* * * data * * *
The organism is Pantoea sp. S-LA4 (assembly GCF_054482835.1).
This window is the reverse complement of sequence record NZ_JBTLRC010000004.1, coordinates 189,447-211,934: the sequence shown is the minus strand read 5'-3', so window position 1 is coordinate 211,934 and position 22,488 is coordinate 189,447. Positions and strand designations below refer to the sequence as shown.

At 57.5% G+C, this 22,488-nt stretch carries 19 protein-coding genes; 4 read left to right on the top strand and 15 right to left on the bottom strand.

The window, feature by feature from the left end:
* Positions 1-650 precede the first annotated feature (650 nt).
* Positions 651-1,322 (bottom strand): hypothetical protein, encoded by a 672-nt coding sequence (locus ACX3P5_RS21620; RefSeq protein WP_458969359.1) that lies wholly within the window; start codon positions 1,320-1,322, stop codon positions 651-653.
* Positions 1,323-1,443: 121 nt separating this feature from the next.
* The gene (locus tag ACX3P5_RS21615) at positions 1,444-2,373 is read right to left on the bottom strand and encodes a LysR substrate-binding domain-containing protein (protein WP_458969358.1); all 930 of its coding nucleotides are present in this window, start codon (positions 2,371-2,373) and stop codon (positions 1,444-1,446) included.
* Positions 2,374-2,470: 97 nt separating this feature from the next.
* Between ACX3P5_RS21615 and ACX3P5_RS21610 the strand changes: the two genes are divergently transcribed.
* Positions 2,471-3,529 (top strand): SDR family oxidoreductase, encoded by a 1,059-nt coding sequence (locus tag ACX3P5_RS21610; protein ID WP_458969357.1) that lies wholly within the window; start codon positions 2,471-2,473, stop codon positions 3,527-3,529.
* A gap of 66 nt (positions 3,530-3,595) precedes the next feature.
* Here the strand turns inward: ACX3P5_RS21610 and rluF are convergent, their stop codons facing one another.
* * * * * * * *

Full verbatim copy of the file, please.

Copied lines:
The organism is Pantoea sp. S-LA4 (assembly GCF_054482835.1).
This window is the reverse complement of sequence record NZ_JBTLRC010000004.1, coordinates 189,447-211,934: the sequence shown is the minus strand read 5'-3', so window position 1 is coordinate 211,934 and position 22,488 is coordinate 189,447. Positions and strand designations below refer to the sequence as shown.

At 57.5% G+C, this 22,488-nt stretch carries 19 protein-coding genes; 4 read left to right on the top strand and 15 right to left on the bottom strand.

The window, feature by feature from the left end:
* Positions 1-650 precede the first annotated feature (650 nt).
* Positions 651-1,322 (bottom strand): hypothetical protein, encoded by a 672-nt coding sequence (locus ACX3P5_RS21620; RefSeq protein WP_458969359.1) that lies wholly within the window; start codon positions 1,320-1,322, stop codon positions 651-653.
* Positions 1,323-1,443: 121 nt separating this feature from the next.
* The gene (locus tag ACX3P5_RS21615) at positions 1,444-2,373 is read right to left on the bottom strand and encodes a LysR substrate-binding domain-containing protein (protein WP_458969358.1); all 930 of its coding nucleotides are present in this window, start codon (positions 2,371-2,373) and stop codon (positions 1,444-1,446) included.
* Positions 2,374-2,470: 97 nt separating this feature from the next.
* Between ACX3P5_RS21615 and ACX3P5_RS21610 the strand changes: the two genes are divergently transcribed.
* Positions 2,471-3,529 (top strand): SDR family oxidoreductase, encoded by a 1,059-nt coding sequence (locus tag ACX3P5_RS21610; protein ID WP_458969357.1) that lies wholly within the window; start codon positions 2,471-2,473, stop codon positions 3,527-3,529.
* A gap of 66 nt (positions 3,530-3,595) precedes the next feature.
* Here the strand turns inward: ACX3P5_RS21610 and rluF are convergent, their stop codons facing one another.